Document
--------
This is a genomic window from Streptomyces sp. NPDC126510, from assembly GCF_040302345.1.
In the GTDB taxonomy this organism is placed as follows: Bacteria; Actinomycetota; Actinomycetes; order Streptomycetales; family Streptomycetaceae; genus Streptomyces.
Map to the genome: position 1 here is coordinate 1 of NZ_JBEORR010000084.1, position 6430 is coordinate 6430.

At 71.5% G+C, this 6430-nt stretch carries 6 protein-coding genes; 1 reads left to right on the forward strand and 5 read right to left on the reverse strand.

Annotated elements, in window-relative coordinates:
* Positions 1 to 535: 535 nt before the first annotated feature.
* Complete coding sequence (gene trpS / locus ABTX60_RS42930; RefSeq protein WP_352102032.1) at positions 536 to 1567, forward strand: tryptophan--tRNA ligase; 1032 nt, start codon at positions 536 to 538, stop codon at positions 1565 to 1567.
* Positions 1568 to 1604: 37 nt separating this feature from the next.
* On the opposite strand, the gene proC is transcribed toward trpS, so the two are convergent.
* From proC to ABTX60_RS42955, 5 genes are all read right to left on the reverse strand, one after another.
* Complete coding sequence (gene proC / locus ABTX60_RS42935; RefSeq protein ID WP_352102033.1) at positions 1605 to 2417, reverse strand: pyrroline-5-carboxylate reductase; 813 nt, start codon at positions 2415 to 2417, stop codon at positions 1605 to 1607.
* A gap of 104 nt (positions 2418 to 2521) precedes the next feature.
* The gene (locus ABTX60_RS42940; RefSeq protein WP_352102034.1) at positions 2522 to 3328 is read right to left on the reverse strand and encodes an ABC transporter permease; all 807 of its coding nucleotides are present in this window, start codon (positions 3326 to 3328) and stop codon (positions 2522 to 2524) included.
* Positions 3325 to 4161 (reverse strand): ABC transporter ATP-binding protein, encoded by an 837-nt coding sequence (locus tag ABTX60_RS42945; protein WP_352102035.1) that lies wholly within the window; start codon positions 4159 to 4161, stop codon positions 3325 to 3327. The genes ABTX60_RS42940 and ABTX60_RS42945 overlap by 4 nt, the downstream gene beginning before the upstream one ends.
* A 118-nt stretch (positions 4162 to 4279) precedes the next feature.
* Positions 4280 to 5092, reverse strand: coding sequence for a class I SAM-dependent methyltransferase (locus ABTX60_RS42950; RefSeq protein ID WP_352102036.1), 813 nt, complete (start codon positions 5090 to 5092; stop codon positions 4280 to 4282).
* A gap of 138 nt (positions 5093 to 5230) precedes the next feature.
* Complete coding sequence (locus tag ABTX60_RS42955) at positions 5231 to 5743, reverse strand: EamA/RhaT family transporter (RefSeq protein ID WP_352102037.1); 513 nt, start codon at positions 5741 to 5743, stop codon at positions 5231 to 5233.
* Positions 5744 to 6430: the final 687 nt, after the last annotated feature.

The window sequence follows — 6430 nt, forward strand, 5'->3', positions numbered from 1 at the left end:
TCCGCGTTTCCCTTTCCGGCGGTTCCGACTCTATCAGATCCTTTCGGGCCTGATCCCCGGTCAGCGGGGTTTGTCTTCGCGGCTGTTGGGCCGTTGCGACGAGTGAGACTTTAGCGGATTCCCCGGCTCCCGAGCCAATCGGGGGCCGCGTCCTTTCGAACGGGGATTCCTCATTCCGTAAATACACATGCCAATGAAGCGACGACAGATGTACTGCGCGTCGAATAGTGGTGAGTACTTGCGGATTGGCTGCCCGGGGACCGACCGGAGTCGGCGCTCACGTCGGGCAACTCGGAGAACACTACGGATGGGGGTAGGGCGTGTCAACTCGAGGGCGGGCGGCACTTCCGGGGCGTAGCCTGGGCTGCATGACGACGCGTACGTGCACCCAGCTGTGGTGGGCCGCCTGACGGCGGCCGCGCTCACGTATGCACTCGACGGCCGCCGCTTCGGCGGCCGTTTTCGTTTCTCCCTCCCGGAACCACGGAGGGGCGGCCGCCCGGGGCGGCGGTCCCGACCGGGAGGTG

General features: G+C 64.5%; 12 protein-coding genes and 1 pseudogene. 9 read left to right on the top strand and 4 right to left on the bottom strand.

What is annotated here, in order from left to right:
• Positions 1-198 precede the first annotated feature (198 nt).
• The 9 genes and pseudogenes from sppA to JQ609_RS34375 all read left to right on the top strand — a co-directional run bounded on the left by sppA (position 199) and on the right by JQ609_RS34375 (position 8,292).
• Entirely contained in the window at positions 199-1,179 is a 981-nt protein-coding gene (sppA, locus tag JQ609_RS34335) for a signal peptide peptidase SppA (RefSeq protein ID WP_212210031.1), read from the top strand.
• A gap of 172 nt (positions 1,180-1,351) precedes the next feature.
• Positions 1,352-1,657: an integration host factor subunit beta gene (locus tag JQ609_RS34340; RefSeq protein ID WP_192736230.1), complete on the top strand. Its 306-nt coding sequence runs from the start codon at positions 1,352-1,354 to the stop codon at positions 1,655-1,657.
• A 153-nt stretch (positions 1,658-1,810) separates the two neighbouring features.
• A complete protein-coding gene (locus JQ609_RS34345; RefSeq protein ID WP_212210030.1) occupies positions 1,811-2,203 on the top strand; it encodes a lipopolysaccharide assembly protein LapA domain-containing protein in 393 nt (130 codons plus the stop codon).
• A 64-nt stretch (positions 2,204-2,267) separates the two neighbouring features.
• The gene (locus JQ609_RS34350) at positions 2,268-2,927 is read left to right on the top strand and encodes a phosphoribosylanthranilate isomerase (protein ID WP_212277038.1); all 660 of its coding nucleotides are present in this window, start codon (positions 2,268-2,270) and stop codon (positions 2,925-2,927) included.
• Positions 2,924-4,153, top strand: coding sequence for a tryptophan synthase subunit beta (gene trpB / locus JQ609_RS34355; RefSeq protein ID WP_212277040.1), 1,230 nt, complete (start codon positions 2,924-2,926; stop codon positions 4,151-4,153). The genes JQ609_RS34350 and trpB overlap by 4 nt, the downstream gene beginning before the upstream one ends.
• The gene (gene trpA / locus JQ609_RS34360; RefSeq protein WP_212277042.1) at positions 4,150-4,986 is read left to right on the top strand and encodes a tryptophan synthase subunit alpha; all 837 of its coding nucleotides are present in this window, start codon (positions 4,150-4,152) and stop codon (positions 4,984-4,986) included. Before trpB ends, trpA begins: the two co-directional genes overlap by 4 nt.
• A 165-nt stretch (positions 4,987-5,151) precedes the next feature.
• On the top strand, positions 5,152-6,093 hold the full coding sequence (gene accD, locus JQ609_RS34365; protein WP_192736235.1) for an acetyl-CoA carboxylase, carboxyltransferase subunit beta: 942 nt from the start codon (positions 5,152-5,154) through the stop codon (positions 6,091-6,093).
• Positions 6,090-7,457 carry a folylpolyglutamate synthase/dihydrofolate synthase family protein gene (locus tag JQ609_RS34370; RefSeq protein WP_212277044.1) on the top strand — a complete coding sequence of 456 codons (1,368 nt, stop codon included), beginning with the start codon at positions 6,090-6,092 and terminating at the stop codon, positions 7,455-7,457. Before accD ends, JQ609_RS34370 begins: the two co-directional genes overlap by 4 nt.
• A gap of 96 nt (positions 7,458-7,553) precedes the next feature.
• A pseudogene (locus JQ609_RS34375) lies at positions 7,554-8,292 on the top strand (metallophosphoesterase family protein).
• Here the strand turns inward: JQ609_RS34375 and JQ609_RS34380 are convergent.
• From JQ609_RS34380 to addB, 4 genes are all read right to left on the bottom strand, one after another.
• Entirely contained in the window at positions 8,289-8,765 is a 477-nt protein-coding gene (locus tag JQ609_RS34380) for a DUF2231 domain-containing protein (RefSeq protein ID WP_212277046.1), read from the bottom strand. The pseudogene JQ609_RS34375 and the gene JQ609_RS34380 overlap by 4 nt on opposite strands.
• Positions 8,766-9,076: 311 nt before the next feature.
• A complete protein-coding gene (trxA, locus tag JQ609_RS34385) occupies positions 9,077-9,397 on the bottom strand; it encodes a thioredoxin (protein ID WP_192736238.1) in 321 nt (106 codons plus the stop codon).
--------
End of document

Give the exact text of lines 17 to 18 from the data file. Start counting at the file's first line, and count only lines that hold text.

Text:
* A gap of 138 nt (positions 5093 to 5230) precedes the next feature.
* Complete coding sequence (locus tag ABTX60_RS42955) at positions 5231 to 5743, reverse strand: EamA/RhaT family transporter (RefSeq protein ID WP_352102037.1); 513 nt, start codon at positions 5741 to 5743, stop codon at positions 5231 to 5233.